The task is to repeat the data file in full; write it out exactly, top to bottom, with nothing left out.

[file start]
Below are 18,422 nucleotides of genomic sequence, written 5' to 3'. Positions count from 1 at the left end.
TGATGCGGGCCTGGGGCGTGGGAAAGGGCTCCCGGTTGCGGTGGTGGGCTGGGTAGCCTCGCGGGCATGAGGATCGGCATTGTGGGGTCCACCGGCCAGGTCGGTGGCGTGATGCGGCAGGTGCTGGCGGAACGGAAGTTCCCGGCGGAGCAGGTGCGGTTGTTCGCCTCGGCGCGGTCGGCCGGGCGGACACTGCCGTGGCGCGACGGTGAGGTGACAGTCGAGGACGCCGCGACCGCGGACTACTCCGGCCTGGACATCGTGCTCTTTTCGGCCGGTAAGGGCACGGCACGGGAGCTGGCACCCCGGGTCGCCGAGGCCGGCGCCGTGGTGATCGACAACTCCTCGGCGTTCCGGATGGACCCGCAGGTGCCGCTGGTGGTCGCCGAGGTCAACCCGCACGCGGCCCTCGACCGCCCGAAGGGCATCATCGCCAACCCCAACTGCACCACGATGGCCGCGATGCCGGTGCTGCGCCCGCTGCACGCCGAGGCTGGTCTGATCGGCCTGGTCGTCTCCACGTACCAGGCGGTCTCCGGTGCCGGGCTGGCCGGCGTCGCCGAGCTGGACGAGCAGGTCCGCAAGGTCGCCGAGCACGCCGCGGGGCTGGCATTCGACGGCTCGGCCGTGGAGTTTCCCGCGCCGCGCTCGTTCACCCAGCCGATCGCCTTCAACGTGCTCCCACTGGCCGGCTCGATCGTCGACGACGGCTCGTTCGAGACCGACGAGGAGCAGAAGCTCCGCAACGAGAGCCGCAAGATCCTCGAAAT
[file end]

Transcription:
Below are 18,422 nucleotides of genomic sequence, written 5' to 3'. Positions count from 1 at the left end.
TGATGCGGGCCTGGGGCGTGGGAAAGGGCTCCCGGTTGCGGTGGTGGGCTGGGTAGCCTCGCGGGCATGAGGATCGGCATTGTGGGGTCCACCGGCCAGGTCGGTGGCGTGATGCGGCAGGTGCTGGCGGAACGGAAGTTCCCGGCGGAGCAGGTGCGGTTGTTCGCCTCGGCGCGGTCGGCCGGGCGGACACTGCCGTGGCGCGACGGTGAGGTGACAGTCGAGGACGCCGCGACCGCGGACTACTCCGGCCTGGACATCGTGCTCTTTTCGGCCGGTAAGGGCACGGCACGGGAGCTGGCACCCCGGGTCGCCGAGGCCGGCGCCGTGGTGATCGACAACTCCTCGGCGTTCCGGATGGACCCGCAGGTGCCGCTGGTGGTCGCCGAGGTCAACCCGCACGCGGCCCTCGACCGCCCGAAGGGCATCATCGCCAACCCCAACTGCACCACGATGGCCGCGATGCCGGTGCTGCGCCCGCTGCACGCCGAGGCTGGTCTGATCGGCCTGGTCGTCTCCACGTACCAGGCGGTCTCCGGTGCCGGGCTGGCCGGCGTCGCCGAGCTGGACGAGCAGGTCCGCAAGGTCGCCGAGCACGCCGCGGGGCTGGCATTCGACGGCTCGGCCGTGGAGTTTCCCGCGCCGCGCTCGTTCACCCAGCCGATCGCCTTCAACGTGCTCCCACTGGCCGGCTCGATCGTCGACGACGGCTCGTTCGAGACCGACGAGGAGCAGAAGCTCCGCAACGAGAGCCGCAAGATCCTCGAAAT